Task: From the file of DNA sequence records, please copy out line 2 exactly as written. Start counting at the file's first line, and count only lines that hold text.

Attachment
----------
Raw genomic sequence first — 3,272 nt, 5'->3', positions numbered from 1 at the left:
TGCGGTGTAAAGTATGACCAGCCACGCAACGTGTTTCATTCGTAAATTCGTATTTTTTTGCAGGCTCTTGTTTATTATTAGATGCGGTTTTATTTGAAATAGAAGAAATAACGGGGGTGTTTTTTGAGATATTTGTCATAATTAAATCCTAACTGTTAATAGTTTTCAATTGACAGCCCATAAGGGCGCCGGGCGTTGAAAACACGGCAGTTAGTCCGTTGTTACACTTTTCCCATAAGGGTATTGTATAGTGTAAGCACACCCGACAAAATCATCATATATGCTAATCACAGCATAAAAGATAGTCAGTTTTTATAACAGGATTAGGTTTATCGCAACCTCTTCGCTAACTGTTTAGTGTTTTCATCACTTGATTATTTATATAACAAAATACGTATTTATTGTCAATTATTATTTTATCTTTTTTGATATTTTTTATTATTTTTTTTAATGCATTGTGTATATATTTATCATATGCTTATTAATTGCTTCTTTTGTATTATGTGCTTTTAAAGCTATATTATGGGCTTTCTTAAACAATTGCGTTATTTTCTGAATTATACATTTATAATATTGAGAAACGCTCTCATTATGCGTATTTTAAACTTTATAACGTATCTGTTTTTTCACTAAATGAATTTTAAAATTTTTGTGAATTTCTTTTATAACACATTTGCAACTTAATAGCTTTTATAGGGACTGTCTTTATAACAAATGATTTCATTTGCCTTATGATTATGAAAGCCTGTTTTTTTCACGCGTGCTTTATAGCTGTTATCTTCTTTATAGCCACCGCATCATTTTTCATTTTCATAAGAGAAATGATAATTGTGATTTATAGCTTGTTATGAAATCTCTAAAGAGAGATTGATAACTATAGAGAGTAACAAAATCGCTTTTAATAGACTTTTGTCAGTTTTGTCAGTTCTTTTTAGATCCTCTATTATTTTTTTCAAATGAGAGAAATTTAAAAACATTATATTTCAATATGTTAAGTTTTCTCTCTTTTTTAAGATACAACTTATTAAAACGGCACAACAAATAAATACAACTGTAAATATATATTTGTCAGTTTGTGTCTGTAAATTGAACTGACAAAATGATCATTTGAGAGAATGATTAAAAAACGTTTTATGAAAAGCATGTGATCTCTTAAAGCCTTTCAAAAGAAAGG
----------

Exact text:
TGCGGTGTAAAGTATGACCAGCCACGCAACGTGTTTCATTCGTAAATTCGTATTTTTTTGCAGGCTCTTGTTTATTATTAGATGCGGTTTTATTTGAAATAGAAGAAATAACGGGGGTGTTTTTTGAGATATTTGTCATAATTAAATCCTAACTGTTAATAGTTTTCAATTGACAGCCCATAAGGGCGCCGGGCGTTGAAAACACGGCAGTTAGTCCGTTGTTACACTTTTCCCATAAGGGTATTGTATAGTGTAAGCACACCCGACAAAATCATCATATATGCTAATCACAGCATAAAAGATAGTCAGTTTTTATAACAGGATTAGGTTTATCGCAACCTCTTCGCTAACTGTTTAGTGTTTTCATCACTTGATTATTTATATAACAAAATACGTATTTATTGTCAATTATTATTTTATCTTTTTTGATATTTTTTATTATTTTTTTTAATGCATTGTGTATATATTTATCATATGCTTATTAATTGCTTCTTTTGTATTATGTGCTTTTAAAGCTATATTATGGGCTTTCTTAAACAATTGCGTTATTTTCTGAATTATACATTTATAATATTGAGAAACGCTCTCATTATGCGTATTTTAAACTTTATAACGTATCTGTTTTTTCACTAAATGAATTTTAAAATTTTTGTGAATTTCTTTTATAACACATTTGCAACTTAATAGCTTTTATAGGGACTGTCTTTATAACAAATGATTTCATTTGCCTTATGATTATGAAAGCCTGTTTTTTTCACGCGTGCTTTATAGCTGTTATCTTCTTTATAGCCACCGCATCATTTTTCATTTTCATAAGAGAAATGATAATTGTGATTTATAGCTTGTTATGAAATCTCTAAAGAGAGATTGATAACTATAGAGAGTAACAAAATCGCTTTTAATAGACTTTTGTCAGTTTTGTCAGTTCTTTTTAGATCCTCTATTATTTTTTTCAAATGAGAGAAATTTAAAAACATTATATTTCAATATGTTAAGTTTTCTCTCTTTTTTAAGATACAACTTATTAAAACGGCACAACAAATAAATACAACTGTAAATATATATTTGTCAGTTTGTGTCTGTAAATTGAACTGACAAAATGATCATTTGAGAGAATGATTAAAAAACGTTTTATGAAAAGCATGTGATCTCTTAAAGCCTTTCAAAAGAAAGG